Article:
Mary O'Connor: Tour guide to joy

Mary O'Connor suggests that we all slow down and find that which brings us joy in her book, “Life is Full of Sweet Spots.”
Mary O'Connor suggests that we all slow down and find that which brings us joy in her book, “Life is Full of Sweet Spots.” Peter M. Weber photo

Mary O'Connor has a mission — to spread more joy in the world. But it is a mission as gentle and unassuming as the Old Lyme resident.

The writer, poet, painter, and nature lover doesn't lecture or insist that there is any one way to live a more joyful life, but instead, she stresses how important it is "for all of us to have our minds open to joy and all the beauty that's out there."

Her newly published book, "Life is Full of Sweet Spots: An Exploration of Joy" is an unusual travel guide. It includes descriptions, listings, and links to physical places worth exploring — from state parks to botanical gardens to art galleries — the "sweet" spots or special spots that O'Connor says, "delight and bring us pleasure."

But the book goes deeper with the author's thoughtful commentary about how anything we do from gardening to stargazing to collecting shells can create emotional wellness and contentment, and hence, a more joyful way of living.

So, where did this discovery of O'Connor's own artistic voice and subsequent journey to joy begin?

"Two things," O'Connor says. "My love of nature and writing. It was really triggered in the '90s when a friend had cancer and I wanted to give her something, but I didn't want to give her the traditional flowers. I wished I were an artist; I would paint her a picture. I wished I was a musician and I'd write her a song. So I decided to write her a symphony of words in verse about the four seasons."

O'Connor recalls her friend's surprise.

"She said, 'Mary, I didn't know you were a poet' and asked me to write her a poem every week," O'Connor says. "It never occurred to me that it was poetry," she says. "I hated poetry as a kid growing up. I found it dry."

And yet, she decided to take a summer course on writing poetry at Wesleyan University and began composing poems, mostly about nature, inspired by the serene, expansive views of the tidal marsh and Long Island Sound outside the light-filled home she built in 1984 and has lived in since.

"I would look out and see all these beautiful things," O'Connor recalls. "I'd write simple little verses and observations. People would say, 'those things are outside my windows, too, but I don't see them the way you see them. You know, there really is a lot of joy out there. You've really captured something here.' And then they would tell me all the places where they found joy."

She started submitting her poems, several of which were published in poetry journals and anthologies, and in 2007 — the year she retired from a long career in public relations writing and marketing — O'Connor published a book of poetry titled "Wings of Dreams of a Wingless Child," and donated all proceeds to Freedom Writers Foundation, which provides empowerment training for educators and students.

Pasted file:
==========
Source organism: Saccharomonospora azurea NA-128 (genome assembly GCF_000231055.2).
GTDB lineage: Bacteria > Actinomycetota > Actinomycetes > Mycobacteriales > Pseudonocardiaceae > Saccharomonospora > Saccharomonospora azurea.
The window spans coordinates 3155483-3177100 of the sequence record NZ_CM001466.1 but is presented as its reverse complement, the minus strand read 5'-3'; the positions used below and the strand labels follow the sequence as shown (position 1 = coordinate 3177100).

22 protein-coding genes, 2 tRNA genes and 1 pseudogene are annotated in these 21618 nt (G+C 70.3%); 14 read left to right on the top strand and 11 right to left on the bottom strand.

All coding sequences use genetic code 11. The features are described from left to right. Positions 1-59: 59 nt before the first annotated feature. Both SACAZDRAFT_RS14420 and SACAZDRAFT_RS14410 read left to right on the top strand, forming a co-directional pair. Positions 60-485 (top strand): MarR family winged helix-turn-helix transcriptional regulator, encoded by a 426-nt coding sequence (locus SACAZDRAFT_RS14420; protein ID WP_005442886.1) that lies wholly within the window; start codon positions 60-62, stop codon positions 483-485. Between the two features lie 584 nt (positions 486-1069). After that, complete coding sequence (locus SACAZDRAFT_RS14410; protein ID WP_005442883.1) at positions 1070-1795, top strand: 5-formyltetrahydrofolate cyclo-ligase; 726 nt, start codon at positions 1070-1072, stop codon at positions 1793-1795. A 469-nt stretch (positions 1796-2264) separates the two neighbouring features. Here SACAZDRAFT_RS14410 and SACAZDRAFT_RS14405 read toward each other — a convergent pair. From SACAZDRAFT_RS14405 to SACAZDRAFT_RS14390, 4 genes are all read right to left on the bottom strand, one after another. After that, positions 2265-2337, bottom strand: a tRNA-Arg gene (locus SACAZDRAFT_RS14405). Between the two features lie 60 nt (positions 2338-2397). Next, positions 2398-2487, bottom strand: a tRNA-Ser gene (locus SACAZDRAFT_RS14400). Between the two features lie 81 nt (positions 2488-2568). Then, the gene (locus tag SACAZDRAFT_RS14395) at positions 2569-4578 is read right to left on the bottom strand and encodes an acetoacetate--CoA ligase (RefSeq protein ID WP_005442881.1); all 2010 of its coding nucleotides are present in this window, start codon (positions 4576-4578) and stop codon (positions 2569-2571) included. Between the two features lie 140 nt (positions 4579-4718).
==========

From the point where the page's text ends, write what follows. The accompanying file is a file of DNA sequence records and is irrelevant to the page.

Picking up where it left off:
As an active community volunteer, this led her to facilitate poetry writing workshops for the women at Niantic's York Correctional Institution.

Her next creative challenge after poetry was painting.

"I've always loved watercolor and wished I could do it," she says. "I realize I'm the one who could make that wish work. I couldn't even draw a stick figure in school and watercolor isn't that easy, but I just decided I could do it."

And so she took a class at Lyme Academy College of Fine Arts and the next thing she knew, she was painting the birds and beautiful scenes outside her windows.

It's about taking the leap, she says.

"Never mind the big leap, just take the little hop to try something new."

Sweeter by the minute

All of these threads of creativity, spirituality and love of nature came together in "Life is Full of Sweet Spots." But O'Connor didn't want the book to be only in her voice. She wanted share the voices of others.

A psychology major in college with a background in journalism, she points out, "Observation and writing so go together. I did a lot of interviewing in my career and decided OK, I'm going to interview people and ask them what do they do within those everyday places in life to uncover joy? I have some stories, but the world is full of all kinds of stories that we can all learn from."

And so O'Connor interwove her narrative with personal reflections of more than 40 people, from as close as Old Lyme to as far as Australia, that she gathered via her own connections and Google searches on the Internet.

O'Connor believes the distinction between joy and happiness is very important.

"There's the short happiness of winning a lottery, eating an ice cream cone. But when the money (and ice cream) is gone, what has it done for your spiritual life? Joy is fed from the internal, from yourself. Happiness is short-term, fed from an external event."

Although O'Connor loves the Internet and how much it's helped her write this book, she notes, "In a world that is so upset, the Internet feeds that. Our minds are so busy. There's so much clutter inside of us. That's why so many people are having to search for joy — why they aren't seeing it. It's because they can't or don't slow down and be still.

"It's reinforced for me, too," she adds. "There are always rough edges in life. There's nothing particularly bad in my life, but, on the other hand, I realized it could be so much fuller if I slowed down and looked.

"Strengthen within you that which will allow you to move forward in a contented way," she suggests. "That's why I'm trying to identify these sweet spots and help other people figure it out."

"Life is Full of Sweet Spots: An Exploration of Joy" by Mary O'Connor is $18.99, softcover available at local bookstores and shops and on her website You can visit her blog at

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